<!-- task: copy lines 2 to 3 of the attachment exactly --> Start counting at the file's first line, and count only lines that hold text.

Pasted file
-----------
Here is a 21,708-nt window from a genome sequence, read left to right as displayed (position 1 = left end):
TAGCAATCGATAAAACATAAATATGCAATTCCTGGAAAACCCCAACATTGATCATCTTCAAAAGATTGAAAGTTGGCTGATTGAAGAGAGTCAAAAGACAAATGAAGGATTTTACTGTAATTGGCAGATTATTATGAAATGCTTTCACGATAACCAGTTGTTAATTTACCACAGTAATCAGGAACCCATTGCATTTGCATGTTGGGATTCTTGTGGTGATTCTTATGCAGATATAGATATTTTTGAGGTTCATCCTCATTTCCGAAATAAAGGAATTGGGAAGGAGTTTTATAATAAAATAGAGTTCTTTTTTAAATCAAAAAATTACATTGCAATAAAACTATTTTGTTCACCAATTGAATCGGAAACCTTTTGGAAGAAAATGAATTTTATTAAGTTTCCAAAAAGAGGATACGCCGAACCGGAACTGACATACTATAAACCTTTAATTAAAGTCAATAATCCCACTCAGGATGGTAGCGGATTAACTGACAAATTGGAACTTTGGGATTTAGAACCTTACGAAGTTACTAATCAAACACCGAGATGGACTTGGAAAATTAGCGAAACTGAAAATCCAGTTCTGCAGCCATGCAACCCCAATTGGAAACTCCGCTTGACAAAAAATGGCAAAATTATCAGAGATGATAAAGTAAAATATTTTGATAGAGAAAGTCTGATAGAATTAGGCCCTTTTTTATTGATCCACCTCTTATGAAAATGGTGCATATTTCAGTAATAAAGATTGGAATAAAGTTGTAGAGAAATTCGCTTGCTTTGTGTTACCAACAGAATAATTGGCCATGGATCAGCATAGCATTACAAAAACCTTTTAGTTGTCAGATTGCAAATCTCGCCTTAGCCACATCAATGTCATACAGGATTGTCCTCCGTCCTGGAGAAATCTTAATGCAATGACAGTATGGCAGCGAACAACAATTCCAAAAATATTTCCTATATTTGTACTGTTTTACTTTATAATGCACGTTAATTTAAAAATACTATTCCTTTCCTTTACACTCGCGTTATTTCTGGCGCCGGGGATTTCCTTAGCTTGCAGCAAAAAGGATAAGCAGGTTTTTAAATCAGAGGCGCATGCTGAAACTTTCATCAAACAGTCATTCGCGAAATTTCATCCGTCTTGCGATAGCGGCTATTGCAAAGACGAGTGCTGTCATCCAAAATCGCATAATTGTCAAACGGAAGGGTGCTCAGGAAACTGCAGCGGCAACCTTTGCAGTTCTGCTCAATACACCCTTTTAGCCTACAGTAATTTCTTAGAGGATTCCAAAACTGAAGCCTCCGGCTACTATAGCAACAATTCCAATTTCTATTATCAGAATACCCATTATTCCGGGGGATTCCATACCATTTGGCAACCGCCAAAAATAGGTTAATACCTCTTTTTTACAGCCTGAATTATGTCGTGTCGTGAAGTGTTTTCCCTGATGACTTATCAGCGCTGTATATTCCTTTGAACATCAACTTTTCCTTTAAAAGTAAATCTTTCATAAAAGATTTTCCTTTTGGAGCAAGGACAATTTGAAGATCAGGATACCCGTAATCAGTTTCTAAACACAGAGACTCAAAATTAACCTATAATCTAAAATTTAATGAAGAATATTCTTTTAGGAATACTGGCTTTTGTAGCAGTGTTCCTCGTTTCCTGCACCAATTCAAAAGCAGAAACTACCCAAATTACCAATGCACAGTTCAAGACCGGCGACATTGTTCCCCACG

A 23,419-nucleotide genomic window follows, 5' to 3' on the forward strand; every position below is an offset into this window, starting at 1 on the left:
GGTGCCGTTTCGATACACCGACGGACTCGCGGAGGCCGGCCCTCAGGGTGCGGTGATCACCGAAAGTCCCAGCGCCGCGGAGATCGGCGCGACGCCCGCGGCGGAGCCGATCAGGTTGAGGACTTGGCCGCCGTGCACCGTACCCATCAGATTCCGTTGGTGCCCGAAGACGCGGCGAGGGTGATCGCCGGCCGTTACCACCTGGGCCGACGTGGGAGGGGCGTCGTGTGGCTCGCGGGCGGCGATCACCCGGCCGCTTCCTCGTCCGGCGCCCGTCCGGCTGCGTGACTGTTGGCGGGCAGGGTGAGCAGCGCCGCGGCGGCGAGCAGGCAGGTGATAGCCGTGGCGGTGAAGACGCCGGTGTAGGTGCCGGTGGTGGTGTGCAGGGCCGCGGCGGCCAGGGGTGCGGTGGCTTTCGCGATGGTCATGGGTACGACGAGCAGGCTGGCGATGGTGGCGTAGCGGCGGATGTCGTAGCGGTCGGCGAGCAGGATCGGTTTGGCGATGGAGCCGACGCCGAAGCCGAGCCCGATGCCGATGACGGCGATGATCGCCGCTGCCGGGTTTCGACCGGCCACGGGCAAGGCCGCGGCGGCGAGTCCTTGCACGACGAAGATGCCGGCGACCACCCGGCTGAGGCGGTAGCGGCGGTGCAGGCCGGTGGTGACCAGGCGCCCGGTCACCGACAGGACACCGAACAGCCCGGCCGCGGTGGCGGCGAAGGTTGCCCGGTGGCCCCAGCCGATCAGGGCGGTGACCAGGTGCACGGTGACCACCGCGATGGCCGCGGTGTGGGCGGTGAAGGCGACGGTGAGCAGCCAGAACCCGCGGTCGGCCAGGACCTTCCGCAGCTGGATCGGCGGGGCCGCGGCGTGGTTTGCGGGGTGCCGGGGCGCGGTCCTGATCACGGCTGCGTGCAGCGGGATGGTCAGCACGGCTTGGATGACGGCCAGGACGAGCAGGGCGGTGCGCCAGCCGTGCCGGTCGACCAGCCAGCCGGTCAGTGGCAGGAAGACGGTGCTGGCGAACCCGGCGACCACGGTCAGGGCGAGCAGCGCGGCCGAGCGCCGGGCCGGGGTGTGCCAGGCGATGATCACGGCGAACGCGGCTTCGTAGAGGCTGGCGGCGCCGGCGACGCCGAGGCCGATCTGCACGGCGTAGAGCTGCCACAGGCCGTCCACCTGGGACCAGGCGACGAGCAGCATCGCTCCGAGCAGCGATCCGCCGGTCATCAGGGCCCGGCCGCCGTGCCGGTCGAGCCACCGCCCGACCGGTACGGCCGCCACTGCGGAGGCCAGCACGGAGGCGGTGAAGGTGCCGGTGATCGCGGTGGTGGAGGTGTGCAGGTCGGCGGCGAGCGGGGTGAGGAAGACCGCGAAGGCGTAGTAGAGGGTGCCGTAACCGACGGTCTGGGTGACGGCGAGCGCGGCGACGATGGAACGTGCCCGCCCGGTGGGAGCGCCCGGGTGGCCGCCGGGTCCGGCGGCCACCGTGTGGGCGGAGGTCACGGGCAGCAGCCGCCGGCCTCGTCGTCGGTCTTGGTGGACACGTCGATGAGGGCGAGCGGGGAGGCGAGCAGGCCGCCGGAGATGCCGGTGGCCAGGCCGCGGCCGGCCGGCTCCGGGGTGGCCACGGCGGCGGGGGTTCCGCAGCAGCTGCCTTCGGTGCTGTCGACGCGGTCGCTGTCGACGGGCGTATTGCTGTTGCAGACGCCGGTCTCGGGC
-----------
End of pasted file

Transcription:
TAGCAATCGATAAAACATAAATATGCAATTCCTGGAAAACCCCAACATTGATCATCTTCAAAAGATTGAAAGTTGGCTGATTGAAGAGAGTCAAAAGACAAATGAAGGATTTTACTGTAATTGGCAGATTATTATGAAATGCTTTCACGATAACCAGTTGTTAATTTACCACAGTAATCAGGAACCCATTGCATTTGCATGTTGGGATTCTTGTGGTGATTCTTATGCAGATATAGATATTTTTGAGGTTCATCCTCATTTCCGAAATAAAGGAATTGGGAAGGAGTTTTATAATAAAATAGAGTTCTTTTTTAAATCAAAAAATTACATTGCAATAAAACTATTTTGTTCACCAATTGAATCGGAAACCTTTTGGAAGAAAATGAATTTTATTAAGTTTCCAAAAAGAGGATACGCCGAACCGGAACTGACATACTATAAACCTTTAATTAAAGTCAATAATCCCACTCAGGATGGTAGCGGATTAACTGACAAATTGGAACTTTGGGATTTAGAACCTTACGAAGTTACTAATCAAACACCGAGATGGACTTGGAAAATTAGCGAAACTGAAAATCCAGTTCTGCAGCCATGCAACCCCAATTGGAAACTCCGCTTGACAAAAAATGGCAAAATTATCAGAGATGATAAAGTAAAATATTTTGATAGAGAAAGTCTGATAGAATTAGGCCCTTTTTTATTGATCCACCTCTTATGAAAATGGTGCATATTTCAGTAATAAAGATTGGAATAAAGTTGTAGAGAAATTCGCTTGCTTTGTGTTACCAACAGAATAATTGGCCATGGATCAGCATAGCATTACAAAAACCTTTTAGTTGTCAGATTGCAAATCTCGCCTTAGCCACATCAATGTCATACAGGATTGTCCTCCGTCCTGGAGAAATCTTAATGCAATGACAGTATGGCAGCGAACAACAATTCCAAAAATATTTCCTATATTTGTACTGTTTTACTTTATAATGCACGTTAATTTAAAAATACTATTCCTTTCCTTTACACTCGCGTTATTTCTGGCGCCGGGGATTTCCTTAGCTTGCAGCAAAAAGGATAAGCAGGTTTTTAAATCAGAGGCGCATGCTGAAACTTTCATCAAACAGTCATTCGCGAAATTTCATCCGTCTTGCGATAGCGGCTATTGCAAAGACGAGTGCTGTCATCCAAAATCGCATAATTGTCAAACGGAAGGGTGCTCAGGAAACTGCAGCGGCAACCTTTGCAGTTCTGCTCAATACACCCTTTTAGCCTACAGTAATTTCTTAGAGGATTCCAAAACTGAAGCCTCCGGCTACTATAGCAACAATTCCAATTTCTATTATCAGAATACCCATTATTCCGGGGGATTCCATACCATTTGGCAACCGCCAAAAATAGGTTAATACCTCTTTTTTACAGCCTGAATTATGTCGTGTCGTGAAGTGTTTTCCCTGATGACTTATCAGCGCTGTATATTCCTTTGAACATCAACTTTTCCTTTAAAAGTAAATCTTTCATAAAAGATTTTCCTTTTGGAGCAAGGACAATTTGAAGATCAGGATACCCGTAATCAGTTTCTAAACACAGAGACTCAAAATTAACCTATAATCTAAAATTTAATGAAGAATATTCTTTTAGGAATACTGGCTTTTGTAGCAGTGTTCCTCGTTTCCTGCACCAATTCAAAAGCAGAAACTACCCAAATTACCAATGCACAGTTCAAGACCGGCGACATTGTTCCCCACG

A 23,419-nucleotide genomic window follows, 5' to 3' on the forward strand; every position below is an offset into this window, starting at 1 on the left: